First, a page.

New Delhi: No one is saying the words “bad monsoon” yet, but the slow advance of India’s crucial rainy season is being followed anxiously after a dry 2009 wiped out crops and fuelled food price rises.
The annual rains, which sweep across the subcontinent from June to September, were 16% below normal in June.
After arriving ahead of schedule they have stalled over central India, below the parched, northern plains which are still counting the cost of last year’s failed monsoon -- the worst in nearly four decades.
Right now, the “monsoon is not behaving as expected”, weather office director general Ajit Tyagi said, although he predicted that the final rainfall figures for the season would be “normal”.
Not content with the promises of meteorologists, some people in the northern holy city of Varanasi have been conducting “frog weddings” -- marrying frogs with full Hindu rituals in a tradition believed to please the rain gods.
The slow onset of the rains has postponed soybean planting in the world’s top edible oils importer and could delay rice planting in the northern grainbowl states of Haryana and Punjab.
India, which gets 80% of its annual rainfall from the monsoon, is one of the world’s leading producers of rice, wheat and sugar.
The uncertain start to the rainy season means more worries about food inflation, which is already running at nearly 13% and has a major impact on India’s impoverished millions, the Congress-led government’s core support.
The government needs a decent monsoon to help rein in the price rises that have triggered opposition-led demonstrations around the country.
The meteorological department’s chief monsoon forecaster, D. Sivananda Pai, has put the stuttering start to the season down to “glitches” and his department says overall rainfall may be slightly above average.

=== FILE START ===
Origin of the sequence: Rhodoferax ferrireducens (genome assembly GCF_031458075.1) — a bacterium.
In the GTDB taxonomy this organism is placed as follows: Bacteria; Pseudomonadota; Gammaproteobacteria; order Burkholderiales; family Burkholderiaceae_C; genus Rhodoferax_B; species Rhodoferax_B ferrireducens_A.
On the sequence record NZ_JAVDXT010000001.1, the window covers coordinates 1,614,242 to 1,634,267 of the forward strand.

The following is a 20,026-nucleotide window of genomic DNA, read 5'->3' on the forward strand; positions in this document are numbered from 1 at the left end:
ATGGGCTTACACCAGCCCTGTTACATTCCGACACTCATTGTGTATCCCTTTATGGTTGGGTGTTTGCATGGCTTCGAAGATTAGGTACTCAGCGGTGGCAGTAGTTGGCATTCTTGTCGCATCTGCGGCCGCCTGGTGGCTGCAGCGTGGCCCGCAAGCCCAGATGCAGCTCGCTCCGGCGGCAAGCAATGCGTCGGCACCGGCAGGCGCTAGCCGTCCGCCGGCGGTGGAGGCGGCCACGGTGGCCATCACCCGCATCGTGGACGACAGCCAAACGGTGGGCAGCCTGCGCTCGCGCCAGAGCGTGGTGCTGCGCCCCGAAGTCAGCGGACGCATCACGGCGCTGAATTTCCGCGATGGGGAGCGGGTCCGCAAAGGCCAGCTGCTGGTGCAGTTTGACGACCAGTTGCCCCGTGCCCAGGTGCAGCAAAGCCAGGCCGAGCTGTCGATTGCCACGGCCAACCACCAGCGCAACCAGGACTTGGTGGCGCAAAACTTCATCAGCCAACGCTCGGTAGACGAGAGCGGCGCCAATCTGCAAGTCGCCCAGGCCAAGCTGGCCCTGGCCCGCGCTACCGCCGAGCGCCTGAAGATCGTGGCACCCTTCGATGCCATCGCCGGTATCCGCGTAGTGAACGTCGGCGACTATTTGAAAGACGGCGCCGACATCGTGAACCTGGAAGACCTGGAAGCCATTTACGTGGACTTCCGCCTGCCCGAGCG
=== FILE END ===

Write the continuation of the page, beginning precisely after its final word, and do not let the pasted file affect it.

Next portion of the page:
But the same department was wrong last year when it forecast a normal monsoon.
July is the most critical month from a planting perspective -- the time when India usually receives the maximum amount of rain.
Agriculture secretary P.K. Basu said if rainfall was delayed beyond 5 July 5 over northern India it would give cause for worry.
With only 40% of arable land under irrigation, India’s 235 million farmers rely on the capricious rains to soak the rock-hard earth and turn it into fertile soil.
A bad monsoon can spell financial disaster, wiping out livelihoods for many small landholders eking out a living.
The farm sector’s contribution to India’s gross domestic product has fallen from 50% in the 1950s to 17%, but remains vital to the national economy by supporting 700 million rural Indians and fuelling consumer demand for everything from TVs and refrigerators to motorcycles and gold.
“A good monsoon this year is critical from all sorts of standpoints -- from consumer demand, to inflation, hydroelectric power and water availability,” said Dharmakirti Joshi, economist at Indian credit rating agency Crisil.
“You can withstand one monsoon failure, but two monsoon failures would make things very difficult,” Joshi said.
There is no danger of a famine as the country still has healthy wheat and rice stockpiles from four years of bumper harvests.
But analysts say the challenge for the government is to maintain a steady supply of foodgrains in the market to ensure stable prices and prevent hoarding and black marketeering.
And more is riding on this monsoon than just the summer crop.